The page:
When I posted earlier, I had forgotten about the recent paper by Bryan Schmutz and Rex Santerre on the device tax and R&D. I still have not read it in full. Nevertheless, here’s the abstract:
Unlike the pharmaceutical industry, no empirical research has focused on the factors inﬂuencing research and development (R&D) spending in the medical device industry. To ﬁll that gap, this study examines how R&D spending is inﬂuenced by prior year cash ﬂow and corporate market value using multiple regression analysis and a panel data set of medical device companies over the period 1962–2008. The empirical ﬁndings suggest that the elasticities of R&D spending with respect to cash ﬂow and corporate market value equal 0.58 and 0.31, respectively. Moreover, based upon these estimates, simulations show that the recently enacted excise tax on medical devices, taken alone, will reduce R&D spending by approximately $4 billion and thereby lead to a minimum loss of $20 billion worth of human life years over the ﬁrst 10 years of its enactment.
I took a quick enough look to find out how the authors estimated the loss of life years. The key bits are these:
To translate that lost amount of medical device R&D spending in to the value of human lives lost, we use Neumann et al. (2000) median estimate of $40 000 cost per quality-adjusted life year (QALY) gained from medical devices to calculate a reasonable estimate of the amount of R&D spending needed to gain one QALY. In other words, prior research has determined that every $40 000 medical device sales gained one QALY. Using the 2007 median estimate for R&D intensity of approximately 0.06 (which is R&D divided by Sales) along with the 2007 adjusted median estimate of $51 444 cost per QALY (adjusting the $40 000 to year 2007 dollars), we calculate an estimate of $3087 of R&D spending needed to gain one QALY. […]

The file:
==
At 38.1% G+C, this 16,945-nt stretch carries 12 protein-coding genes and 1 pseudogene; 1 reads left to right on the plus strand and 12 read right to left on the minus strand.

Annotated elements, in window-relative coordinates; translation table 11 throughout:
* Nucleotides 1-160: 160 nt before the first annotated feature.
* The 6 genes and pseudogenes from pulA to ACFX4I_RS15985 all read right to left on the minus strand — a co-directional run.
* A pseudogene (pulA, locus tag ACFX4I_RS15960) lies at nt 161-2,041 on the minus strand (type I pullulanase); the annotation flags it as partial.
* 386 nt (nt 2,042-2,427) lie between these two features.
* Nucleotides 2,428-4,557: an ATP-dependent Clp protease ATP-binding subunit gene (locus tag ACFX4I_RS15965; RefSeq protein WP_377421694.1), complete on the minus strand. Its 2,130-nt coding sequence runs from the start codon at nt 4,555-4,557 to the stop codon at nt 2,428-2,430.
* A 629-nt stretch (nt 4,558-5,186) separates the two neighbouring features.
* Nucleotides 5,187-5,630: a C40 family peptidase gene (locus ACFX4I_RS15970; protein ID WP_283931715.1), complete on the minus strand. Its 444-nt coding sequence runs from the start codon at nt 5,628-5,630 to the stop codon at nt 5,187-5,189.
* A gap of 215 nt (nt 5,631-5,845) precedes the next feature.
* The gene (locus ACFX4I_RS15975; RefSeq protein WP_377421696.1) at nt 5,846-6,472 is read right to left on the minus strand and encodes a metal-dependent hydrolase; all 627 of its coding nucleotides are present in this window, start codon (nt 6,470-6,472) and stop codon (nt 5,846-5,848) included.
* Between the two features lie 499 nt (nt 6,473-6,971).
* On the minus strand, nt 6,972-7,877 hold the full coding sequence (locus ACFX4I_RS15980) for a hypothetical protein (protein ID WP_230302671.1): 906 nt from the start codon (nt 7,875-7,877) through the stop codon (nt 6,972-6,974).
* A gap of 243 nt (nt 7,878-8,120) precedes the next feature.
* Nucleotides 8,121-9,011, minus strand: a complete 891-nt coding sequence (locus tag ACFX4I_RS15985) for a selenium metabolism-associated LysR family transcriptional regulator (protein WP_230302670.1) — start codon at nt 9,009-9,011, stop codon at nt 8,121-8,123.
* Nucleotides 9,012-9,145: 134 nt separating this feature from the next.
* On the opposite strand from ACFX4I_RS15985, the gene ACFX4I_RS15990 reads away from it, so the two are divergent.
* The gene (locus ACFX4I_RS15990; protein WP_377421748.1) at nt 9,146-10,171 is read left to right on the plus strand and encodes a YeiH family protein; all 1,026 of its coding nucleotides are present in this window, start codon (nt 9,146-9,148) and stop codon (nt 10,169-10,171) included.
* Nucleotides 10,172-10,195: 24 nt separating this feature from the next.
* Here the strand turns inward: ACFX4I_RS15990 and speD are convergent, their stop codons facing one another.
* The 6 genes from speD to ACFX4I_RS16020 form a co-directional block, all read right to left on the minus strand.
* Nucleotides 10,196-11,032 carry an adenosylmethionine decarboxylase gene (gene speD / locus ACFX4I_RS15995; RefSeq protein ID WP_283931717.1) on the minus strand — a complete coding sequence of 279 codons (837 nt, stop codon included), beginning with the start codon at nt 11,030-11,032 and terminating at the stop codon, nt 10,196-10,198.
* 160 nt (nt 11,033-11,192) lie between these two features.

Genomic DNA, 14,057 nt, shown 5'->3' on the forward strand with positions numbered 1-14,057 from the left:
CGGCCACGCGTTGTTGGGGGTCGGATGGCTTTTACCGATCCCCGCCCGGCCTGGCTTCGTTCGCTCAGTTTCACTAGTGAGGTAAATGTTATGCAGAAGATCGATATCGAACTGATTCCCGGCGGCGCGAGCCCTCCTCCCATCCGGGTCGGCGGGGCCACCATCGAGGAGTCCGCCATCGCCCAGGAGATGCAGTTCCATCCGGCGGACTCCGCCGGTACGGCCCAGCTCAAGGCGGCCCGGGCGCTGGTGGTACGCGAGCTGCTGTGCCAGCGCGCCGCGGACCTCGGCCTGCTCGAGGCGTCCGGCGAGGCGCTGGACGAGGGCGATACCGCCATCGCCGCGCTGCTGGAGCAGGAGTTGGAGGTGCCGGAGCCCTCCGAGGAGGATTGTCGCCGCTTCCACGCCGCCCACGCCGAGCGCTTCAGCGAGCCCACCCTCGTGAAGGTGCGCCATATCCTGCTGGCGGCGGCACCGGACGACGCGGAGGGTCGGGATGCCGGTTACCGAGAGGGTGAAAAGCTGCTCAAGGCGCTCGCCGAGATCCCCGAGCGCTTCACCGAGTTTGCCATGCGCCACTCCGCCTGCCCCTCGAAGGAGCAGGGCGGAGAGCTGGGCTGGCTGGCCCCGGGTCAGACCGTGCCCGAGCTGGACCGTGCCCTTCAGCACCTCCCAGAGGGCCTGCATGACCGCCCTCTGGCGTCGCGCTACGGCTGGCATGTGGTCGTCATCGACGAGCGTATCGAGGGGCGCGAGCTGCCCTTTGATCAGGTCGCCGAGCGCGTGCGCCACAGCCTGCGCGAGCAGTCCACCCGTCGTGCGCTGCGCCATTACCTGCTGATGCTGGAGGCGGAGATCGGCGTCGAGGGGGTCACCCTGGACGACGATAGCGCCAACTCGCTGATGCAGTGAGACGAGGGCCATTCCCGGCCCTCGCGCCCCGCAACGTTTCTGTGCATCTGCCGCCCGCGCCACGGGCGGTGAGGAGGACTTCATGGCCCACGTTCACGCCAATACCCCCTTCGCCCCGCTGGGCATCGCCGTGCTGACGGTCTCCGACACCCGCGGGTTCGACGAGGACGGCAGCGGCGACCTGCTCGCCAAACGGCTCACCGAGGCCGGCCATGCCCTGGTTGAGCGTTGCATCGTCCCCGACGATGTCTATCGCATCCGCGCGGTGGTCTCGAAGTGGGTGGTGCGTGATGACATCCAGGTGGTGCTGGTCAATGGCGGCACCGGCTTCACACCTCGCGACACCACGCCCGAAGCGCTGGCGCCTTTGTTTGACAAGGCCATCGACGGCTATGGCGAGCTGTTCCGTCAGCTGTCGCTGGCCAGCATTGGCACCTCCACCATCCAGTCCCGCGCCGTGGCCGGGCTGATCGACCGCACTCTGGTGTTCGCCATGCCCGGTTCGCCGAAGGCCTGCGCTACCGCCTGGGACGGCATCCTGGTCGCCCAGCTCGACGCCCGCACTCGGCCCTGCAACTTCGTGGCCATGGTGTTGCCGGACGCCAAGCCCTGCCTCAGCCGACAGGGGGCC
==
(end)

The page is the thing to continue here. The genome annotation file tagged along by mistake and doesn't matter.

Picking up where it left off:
[W]e use a range of $200 000 to $300 000 to calculate the dollar value of life years lost to depressed medical device R&D spending.
By email, I asked Santerre if his work incorporates any effect on the industry of coverage expansion. His answer:
No we didn’t but the demand expansion effect may be slight for medical devices. Hospitals are the primary buyers rather than consumers and they have always strived to have the newest bells and whistles when it comes to medical devices. Also, they typically feel obligated to treat most patients when they come through the door even without insurance (legally they just have to stabilize the patient as Aaron reminds us). I don’t see much changing in that regard after the insurance mandate. However, if medical technology is the culprit behind the growth of health care spending and many (and I) believe, the tax on medical devices may be one way to slow down its growth. In other words, to slow the growth of health care spending, maybe people should die sooner than they would have otherwise.
I think we’d all prefer to slow the use of medical devices we know to be too broadly and harmfully applied. If we did so, instead of killing people, we might actually save a few.